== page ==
It’s the utter lack of sensationalism that does it for me. This is a scary story told with an atmospheric matter-of-factness. It’s damn near perfect.

united states, 1971, english



I am not now, nor have I ever been, a sex worker. My understanding of that life comes from a mixture of friends, internet people, books, and movies. This movie in particular is surprising in its presentation, without judgement or opinion. From what I can tell from all of that, a lot of being a sex worker is about projecting a fantasy person into the world. Of being able to embody someone that someone else finds desirable, through varying degrees of self denial. It’s acting.

This film has a lot going on, and there are undoubtably many angles one could take when writing about it. What struck me though was a scene where the main character of the film, an aspiring actress, model, and sometimes call-girl named Bree, is having a therapy session. Movie therapy is overall a mixed bag, but this one feels surprisingly accurate to my own real world experience.

In her session Bree is discussing her new relationship with the titular Klute. She’s sharing her realization and discomfort with the fact that she enjoys being intimate with him. That it gives her actual physical pleasure, which is something she has never felt before with a partner. More than that, she’s explaining that she wants to enjoy these new feelings, but that she’s constantly fighting the desire to sabotage it all. Her life of numbness and manipulative control of her clients has become more comfortable to her than any kind of happiness.

She is especially confused by Klute’s acceptance of her, despite his having seen her in so many situations where she doesn’t feel she’s been at her best. He has been with her, not one of the manipulated fantasies that she has relied on to feel a measure of control over the men she has had sex with for money. Later in the film we see the two of them out shopping together. It’s a cute scene, but she is constantly switching between being close and coupley with him and pushing herself away out of discomfort and confusion.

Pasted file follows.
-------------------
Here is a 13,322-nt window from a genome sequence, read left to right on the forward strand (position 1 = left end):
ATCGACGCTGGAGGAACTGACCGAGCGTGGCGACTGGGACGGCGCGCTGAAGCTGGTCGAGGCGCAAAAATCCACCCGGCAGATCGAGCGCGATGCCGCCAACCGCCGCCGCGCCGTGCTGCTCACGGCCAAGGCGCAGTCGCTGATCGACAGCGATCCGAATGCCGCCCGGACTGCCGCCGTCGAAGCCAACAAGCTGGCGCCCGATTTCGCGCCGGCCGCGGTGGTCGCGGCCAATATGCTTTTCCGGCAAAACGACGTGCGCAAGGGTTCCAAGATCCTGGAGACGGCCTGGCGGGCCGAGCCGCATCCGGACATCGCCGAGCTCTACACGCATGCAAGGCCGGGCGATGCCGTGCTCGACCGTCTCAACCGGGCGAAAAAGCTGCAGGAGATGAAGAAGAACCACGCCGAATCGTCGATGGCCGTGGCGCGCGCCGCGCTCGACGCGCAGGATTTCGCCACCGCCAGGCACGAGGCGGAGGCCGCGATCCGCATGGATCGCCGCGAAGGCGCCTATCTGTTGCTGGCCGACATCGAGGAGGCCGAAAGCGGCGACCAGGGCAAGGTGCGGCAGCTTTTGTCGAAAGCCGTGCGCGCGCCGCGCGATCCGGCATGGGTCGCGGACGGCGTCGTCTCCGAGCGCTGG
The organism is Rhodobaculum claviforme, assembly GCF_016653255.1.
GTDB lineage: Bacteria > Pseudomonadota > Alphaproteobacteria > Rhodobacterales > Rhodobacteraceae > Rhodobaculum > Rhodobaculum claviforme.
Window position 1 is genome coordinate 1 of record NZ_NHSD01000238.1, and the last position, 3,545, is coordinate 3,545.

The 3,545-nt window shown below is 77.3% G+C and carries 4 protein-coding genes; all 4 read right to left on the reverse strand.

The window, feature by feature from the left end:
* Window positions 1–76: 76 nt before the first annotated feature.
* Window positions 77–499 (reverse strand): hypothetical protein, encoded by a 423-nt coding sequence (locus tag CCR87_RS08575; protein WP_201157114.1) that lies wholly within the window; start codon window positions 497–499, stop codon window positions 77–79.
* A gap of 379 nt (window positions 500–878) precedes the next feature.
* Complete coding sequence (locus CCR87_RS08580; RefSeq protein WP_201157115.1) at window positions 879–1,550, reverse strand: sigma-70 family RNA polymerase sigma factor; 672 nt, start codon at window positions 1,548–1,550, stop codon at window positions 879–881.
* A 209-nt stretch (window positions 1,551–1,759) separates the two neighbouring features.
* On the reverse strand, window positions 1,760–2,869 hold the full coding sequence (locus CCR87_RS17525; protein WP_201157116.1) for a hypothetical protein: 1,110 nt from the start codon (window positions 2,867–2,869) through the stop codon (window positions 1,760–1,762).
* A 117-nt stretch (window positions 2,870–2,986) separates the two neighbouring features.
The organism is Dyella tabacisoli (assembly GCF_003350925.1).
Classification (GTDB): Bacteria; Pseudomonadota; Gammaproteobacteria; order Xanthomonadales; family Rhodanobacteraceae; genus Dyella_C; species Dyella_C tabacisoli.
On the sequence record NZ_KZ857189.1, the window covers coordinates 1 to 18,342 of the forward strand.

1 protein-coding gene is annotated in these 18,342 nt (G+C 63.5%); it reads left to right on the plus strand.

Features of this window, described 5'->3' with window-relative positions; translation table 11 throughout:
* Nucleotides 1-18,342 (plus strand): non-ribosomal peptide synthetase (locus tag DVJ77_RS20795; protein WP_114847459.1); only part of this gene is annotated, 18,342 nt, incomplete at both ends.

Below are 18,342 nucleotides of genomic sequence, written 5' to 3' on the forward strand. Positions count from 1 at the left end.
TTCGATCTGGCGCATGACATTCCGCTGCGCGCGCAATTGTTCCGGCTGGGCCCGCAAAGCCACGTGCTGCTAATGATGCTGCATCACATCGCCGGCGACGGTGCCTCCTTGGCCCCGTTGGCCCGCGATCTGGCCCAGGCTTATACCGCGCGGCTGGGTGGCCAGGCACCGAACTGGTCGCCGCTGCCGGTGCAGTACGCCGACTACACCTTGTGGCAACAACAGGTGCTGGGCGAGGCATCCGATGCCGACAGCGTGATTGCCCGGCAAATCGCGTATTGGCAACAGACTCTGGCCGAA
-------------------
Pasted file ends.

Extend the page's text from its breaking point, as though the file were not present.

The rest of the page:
It struck me, because on some level that’s what being in a real relationship is about. It’s about being ok with someone seeing you for who you actually are. Seeing you with warts and all. Seeing you when you’re not at your best. First dates are all about manufactured presentation. They’re about imagining a person someone would want to be with, hoping that someone is on the date with you, and living out that fun fantasy. Actually growing with someone is something completely different.

It’s scary. It’s so very scary, to let someone see all of you, and hope they stick around afterwards. It’s a loss of control, and a loss of some independence. Your image is no-longer completely under your own control. Someone knows a more real, unfiltered you. It can be hard to be ok with that, but it’s also the only way I know to find any real lasting happiness.